Tableau Dashboard Extensions


Tableau dashboard extensions are web applications that have two-way communication with the dashboard.

Dashboard extensions enable the integration of Tableau with custom applications, making it possible to modify the data for a viz, or even creating custom visualizations inside the dashboard. It’s a type of extension that can be built using the Tableau Extensions API.

Components needed for Tableau extension are manifest file (.trex), a web page that uses a Tableau-provided JavaScript library and the JavaScript file (or files) that contain extension logic. The Tableau extensions are supported on Tableau Desktop, Tableau Server, and Tableau Online.

Advantages of Tableau Extensions

  1. It enables customers to integrate and interact with data from other applications directly in Tableau
  2. Usage of third-party charting libraries like d3.js to add custom visualizations
  3. Write-back functionality which helps to modify data in a viz and have that change automatically update the source data in the database or web application
  4. Build custom viz and interactivity types, such as a filter replacement with a custom interface and network diagram


Steps to follow as prerequisites before creating the extension in your Tableau desktop:

  1.  installed in the system to run the dashboard extension demos. Node.js is a JavaScript runtime. npm is a package manager for Node.js and is installed when you install Node.js.
  2. Requirements for using dashboard extensions in Tableau:
    1. Tableau Desktop 2018.2 and later
    2. Tableau Server 2018.2 and later
    3. Tableau Online
  3. Download the Tableau Extensions API SDK (.zip file) and extract the files to your computer link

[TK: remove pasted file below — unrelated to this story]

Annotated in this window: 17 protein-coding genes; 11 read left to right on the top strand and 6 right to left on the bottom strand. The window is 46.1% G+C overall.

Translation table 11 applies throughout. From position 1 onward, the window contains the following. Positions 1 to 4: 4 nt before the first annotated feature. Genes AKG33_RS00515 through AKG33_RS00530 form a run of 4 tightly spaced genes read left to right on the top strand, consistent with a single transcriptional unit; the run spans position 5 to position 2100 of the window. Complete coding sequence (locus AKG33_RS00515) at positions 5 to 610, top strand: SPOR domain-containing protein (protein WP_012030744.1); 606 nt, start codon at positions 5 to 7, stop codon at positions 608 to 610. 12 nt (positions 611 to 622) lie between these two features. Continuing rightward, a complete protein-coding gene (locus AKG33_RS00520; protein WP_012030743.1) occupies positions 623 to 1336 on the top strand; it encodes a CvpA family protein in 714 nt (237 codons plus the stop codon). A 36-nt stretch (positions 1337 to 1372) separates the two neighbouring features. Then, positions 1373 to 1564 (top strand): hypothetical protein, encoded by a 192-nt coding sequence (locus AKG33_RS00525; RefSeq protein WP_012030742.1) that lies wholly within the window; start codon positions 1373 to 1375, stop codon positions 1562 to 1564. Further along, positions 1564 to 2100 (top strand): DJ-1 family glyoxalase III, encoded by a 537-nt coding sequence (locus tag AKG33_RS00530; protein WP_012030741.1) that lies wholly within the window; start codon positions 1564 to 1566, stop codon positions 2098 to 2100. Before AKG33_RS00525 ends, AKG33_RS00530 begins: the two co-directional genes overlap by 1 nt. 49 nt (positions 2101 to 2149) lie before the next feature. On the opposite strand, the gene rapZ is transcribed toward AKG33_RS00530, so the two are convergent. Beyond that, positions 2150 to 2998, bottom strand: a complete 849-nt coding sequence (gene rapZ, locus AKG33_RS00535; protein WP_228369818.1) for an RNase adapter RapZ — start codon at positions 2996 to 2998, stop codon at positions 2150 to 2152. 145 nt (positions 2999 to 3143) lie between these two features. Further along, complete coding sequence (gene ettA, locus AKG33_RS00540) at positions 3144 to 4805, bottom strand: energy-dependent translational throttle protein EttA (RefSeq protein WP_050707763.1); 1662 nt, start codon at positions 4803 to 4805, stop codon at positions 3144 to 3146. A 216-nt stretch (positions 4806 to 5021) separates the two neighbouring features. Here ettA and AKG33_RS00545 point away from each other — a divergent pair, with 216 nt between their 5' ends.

4. Start a web server to host the sample dashboard extension:
    1. Navigate to the “extensions-api” directory
    2. To install the web server components, run the following npm commands in CLI to install the package:
      npm install
      npm run build
    3. To start the web server, run the following npm command:

npm start


Note:The start command runs a script to start the web server over port 8765 and to troubleshoot the javascript install chromium browser and hit it will the local host:http://localhost:8765.

Add an Extension to a Tableau Workbook

Start Tableau and add an extension to the dashboard

  1. Start Tableau, open a workbook and create a new dashboard
  2. In the dashboard, under Objects, select Extension and drag it on to the dashboard
  3. In “Choose an Extension” dialog box, click “My Extensions”. Every Tableau extension has a manifest file (.trex) that describes the extension and identifies the location of the web application.
    Extension on Tableau
  4. Open the DataSources.trex file. The sample extension (web application) appears in the dashboard frame. The DataSources sample finds and displays the data source for each worksheet in the dashboard.

Let's check its Architecture and Code

The extension has been created using HTML for frontend and JavaScript for backend development. That said for logic and architecture, the functionalities have been covered in different methods here. Firstly in HTML we will check the worksheet to grab field values and use it in extension.

When we get the value from Dashboard table or worksheet then we hit the Prediction Builder API and it does the entire prediction calculation for us. However, before we start the Prediction Builder, we’ll need to create a story in Einstein Discovery which helps us to calculate the prediction value from it.


To showcase the new prediction value, we need a User Interface where we can edit the values and submit it by clicking the “Submit” button and then hitting the Prediction Builder API to get the new calculated value to display on extension.


It’s crucial to note that the trex file holds the path for the local server and for Tableau online. Hence, the trex file primarily keeps the path of the html and Javascript code from the local system and runs it while NPM starts.




It’s worth an experience working with these two powerful BI tools. With the new Tableau extension, it is definitely going to raise the bar for BI. In this example, we’ve used the code(HTML+JavaScript) to create an extension on Tableau which can run on both; The Local Server and Tableau Online.

This Extension carries the value from the worksheet on a click and allows the user to update those values through the extension. It then hits the Prediction Builder API of Salesforce and calculates the new value. As we move along the extension usage, this will set a benchmark for the Prediction, AI, and Analytics platforms. Keep watching this space for more.